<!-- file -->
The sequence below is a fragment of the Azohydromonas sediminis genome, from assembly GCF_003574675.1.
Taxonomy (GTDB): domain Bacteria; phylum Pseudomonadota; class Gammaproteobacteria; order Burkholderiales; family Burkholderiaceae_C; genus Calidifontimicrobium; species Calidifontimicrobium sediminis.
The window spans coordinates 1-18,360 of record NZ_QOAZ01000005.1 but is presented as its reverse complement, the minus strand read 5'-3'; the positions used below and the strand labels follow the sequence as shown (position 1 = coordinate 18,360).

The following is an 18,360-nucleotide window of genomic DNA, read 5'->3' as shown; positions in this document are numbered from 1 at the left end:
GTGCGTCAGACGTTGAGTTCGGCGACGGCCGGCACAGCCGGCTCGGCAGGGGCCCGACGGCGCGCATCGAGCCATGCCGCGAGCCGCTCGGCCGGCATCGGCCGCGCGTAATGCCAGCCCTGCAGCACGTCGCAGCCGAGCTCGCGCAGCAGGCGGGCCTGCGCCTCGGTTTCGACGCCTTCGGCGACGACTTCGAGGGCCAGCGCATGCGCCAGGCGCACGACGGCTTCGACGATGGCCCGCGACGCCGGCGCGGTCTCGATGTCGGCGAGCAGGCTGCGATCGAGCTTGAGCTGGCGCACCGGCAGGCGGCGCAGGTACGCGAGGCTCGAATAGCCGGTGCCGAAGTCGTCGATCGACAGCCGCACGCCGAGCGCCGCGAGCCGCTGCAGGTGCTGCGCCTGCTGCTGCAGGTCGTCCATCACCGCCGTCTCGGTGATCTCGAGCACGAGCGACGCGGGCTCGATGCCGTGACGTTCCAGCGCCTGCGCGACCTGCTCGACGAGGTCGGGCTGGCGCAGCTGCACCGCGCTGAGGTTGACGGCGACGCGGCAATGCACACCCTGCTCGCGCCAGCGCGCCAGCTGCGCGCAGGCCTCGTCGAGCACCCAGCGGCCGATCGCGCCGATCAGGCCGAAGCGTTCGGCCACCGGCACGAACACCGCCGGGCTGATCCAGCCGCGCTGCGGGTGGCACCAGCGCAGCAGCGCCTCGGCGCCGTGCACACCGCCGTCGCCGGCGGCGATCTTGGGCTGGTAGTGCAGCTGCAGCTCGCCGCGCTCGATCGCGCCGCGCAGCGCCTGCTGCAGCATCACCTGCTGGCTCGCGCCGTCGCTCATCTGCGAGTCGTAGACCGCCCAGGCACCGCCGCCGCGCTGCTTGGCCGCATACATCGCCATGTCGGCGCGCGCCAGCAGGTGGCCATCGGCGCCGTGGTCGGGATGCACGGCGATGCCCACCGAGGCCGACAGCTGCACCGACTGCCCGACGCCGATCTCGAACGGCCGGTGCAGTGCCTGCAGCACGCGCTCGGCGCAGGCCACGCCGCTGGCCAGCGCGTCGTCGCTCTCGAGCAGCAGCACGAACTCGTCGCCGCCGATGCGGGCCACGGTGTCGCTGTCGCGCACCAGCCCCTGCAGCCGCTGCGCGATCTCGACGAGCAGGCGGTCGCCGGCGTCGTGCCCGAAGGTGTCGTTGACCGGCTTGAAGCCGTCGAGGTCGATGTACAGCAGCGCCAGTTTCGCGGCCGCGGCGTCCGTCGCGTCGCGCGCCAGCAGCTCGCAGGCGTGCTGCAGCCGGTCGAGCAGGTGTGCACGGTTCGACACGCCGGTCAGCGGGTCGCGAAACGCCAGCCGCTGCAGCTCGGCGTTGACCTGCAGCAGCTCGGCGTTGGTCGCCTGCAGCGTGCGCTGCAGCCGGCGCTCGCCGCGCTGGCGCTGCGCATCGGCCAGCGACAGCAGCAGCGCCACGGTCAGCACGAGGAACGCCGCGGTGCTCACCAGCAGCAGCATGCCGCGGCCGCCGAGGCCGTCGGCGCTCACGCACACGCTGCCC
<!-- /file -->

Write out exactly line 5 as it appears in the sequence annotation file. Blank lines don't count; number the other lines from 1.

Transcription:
GTGCGTCAGACGTTGAGTTCGGCGACGGCCGGCACAGCCGGCTCGGCAGGGGCCCGACGGCGCGCATCGAGCCATGCCGCGAGCCGCTCGGCCGGCATCGGCCGCGCGTAATGCCAGCCCTGCAGCACGTCGCAGCCGAGCTCGCGCAGCAGGCGGGCCTGCGCCTCGGTTTCGACGCCTTCGGCGACGACTTCGAGGGCCAGCGCATGCGCCAGGCGCACGACGGCTTCGACGATGGCCCGCGACGCCGGCGCGGTCTCGATGTCGGCGAGCAGGCTGCGATCGAGCTTGAGCTGGCGCACCGGCAGGCGGCGCAGGTACGCGAGGCTCGAATAGCCGGTGCCGAAGTCGTCGATCGACAGCCGCACGCCGAGCGCCGCGAGCCGCTGCAGGTGCTGCGCCTGCTGCTGCAGGTCGTCCATCACCGCCGTCTCGGTGATCTCGAGCACGAGCGACGCGGGCTCGATGCCGTGACGTTCCAGCGCCTGCGCGACCTGCTCGACGAGGTCGGGCTGGCGCAGCTGCACCGCGCTGAGGTTGACGGCGACGCGGCAATGCACACCCTGCTCGCGCCAGCGCGCCAGCTGCGCGCAGGCCTCGTCGAGCACCCAGCGGCCGATCGCGCCGATCAGGCCGAAGCGTTCGGCCACCGGCACGAACACCGCCGGGCTGATCCAGCCGCGCTGCGGGTGGCACCAGCGCAGCAGCGCCTCGGCGCCGTGCACACCGCCGTCGCCGGCGGCGATCTTGGGCTGGTAGTGCAGCTGCAGCTCGCCGCGCTCGATCGCGCCGCGCAGCGCCTGCTGCAGCATCACCTGCTGGCTCGCGCCGTCGCTCATCTGCGAGTCGTAGACCGCCCAGGCACCGCCGCCGCGCTGCTTGGCCGCATACATCGCCATGTCGGCGCGCGCCAGCAGGTGGCCATCGGCGCCGTGGTCGGGATGCACGGCGATGCCCACCGAGGCCGACAGCTGCACCGACTGCCCGACGCCGATCTCGAACGGCCGGTGCAGTGCCTGCAGCACGCGCTCGGCGCAGGCCACGCCGCTGGCCAGCGCGTCGTCGCTCTCGAGCAGCAGCACGAACTCGTCGCCGCCGATGCGGGCCACGGTGTCGCTGTCGCGCACCAGCCCCTGCAGCCGCTGCGCGATCTCGACGAGCAGGCGGTCGCCGGCGTCGTGCCCGAAGGTGTCGTTGACCGGCTTGAAGCCGTCGAGGTCGATGTACAGCAGCGCCAGTTTCGCGGCCGCGGCGTCCGTCGCGTCGCGCGCCAGCAGCTCGCAGGCGTGCTGCAGCCGGTCGAGCAGGTGTGCACGGTTCGACACGCCGGTCAGCGGGTCGCGAAACGCCAGCCGCTGCAGCTCGGCGTTGACCTGCAGCAGCTCGGCGTTGGTCGCCTGCAGCGTGCGCTGCAGCCGGCGCTCGCCGCGCTGGCGCTGCGCATCGGCCAGCGACAGCAGCAGCGCCACGGTCAGCACGAGGAACGCCGCGGTGCTCACCAGCAGCAGCATGCCGCGGCCGCCGAGGCCGTCGGCGCTCACGCACACGCTGCCC